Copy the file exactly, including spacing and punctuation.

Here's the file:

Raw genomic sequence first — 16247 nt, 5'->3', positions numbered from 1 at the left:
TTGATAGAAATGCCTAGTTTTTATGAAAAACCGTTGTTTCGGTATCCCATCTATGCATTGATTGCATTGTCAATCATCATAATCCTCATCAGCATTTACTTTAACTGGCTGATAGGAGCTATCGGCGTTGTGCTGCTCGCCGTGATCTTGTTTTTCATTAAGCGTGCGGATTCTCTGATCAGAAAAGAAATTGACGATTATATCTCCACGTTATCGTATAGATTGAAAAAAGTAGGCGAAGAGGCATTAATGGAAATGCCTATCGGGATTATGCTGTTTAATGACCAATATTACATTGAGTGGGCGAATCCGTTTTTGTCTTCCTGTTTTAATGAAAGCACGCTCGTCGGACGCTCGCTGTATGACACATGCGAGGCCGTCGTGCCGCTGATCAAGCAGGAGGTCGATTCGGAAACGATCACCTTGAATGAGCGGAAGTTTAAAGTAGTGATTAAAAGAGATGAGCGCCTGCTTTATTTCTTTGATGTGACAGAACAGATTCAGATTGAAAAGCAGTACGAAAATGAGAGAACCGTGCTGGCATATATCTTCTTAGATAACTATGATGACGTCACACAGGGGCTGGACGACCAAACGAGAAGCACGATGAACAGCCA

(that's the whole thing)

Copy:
Raw genomic sequence first — 16247 nt, 5'->3', positions numbered from 1 at the left:
TTGATAGAAATGCCTAGTTTTTATGAAAAACCGTTGTTTCGGTATCCCATCTATGCATTGATTGCATTGTCAATCATCATAATCCTCATCAGCATTTACTTTAACTGGCTGATAGGAGCTATCGGCGTTGTGCTGCTCGCCGTGATCTTGTTTTTCATTAAGCGTGCGGATTCTCTGATCAGAAAAGAAATTGACGATTATATCTCCACGTTATCGTATAGATTGAAAAAAGTAGGCGAAGAGGCATTAATGGAAATGCCTATCGGGATTATGCTGTTTAATGACCAATATTACATTGAGTGGGCGAATCCGTTTTTGTCTTCCTGTTTTAATGAAAGCACGCTCGTCGGACGCTCGCTGTATGACACATGCGAGGCCGTCGTGCCGCTGATCAAGCAGGAGGTCGATTCGGAAACGATCACCTTGAATGAGCGGAAGTTTAAAGTAGTGATTAAAAGAGATGAGCGCCTGCTTTATTTCTTTGATGTGACAGAACAGATTCAGATTGAAAAGCAGTACGAAAATGAGAGAACCGTGCTGGCATATATCTTCTTAGATAACTATGATGACGTCACACAGGGGCTGGACGACCAAACGAGAAGCACGATGAACAGCCA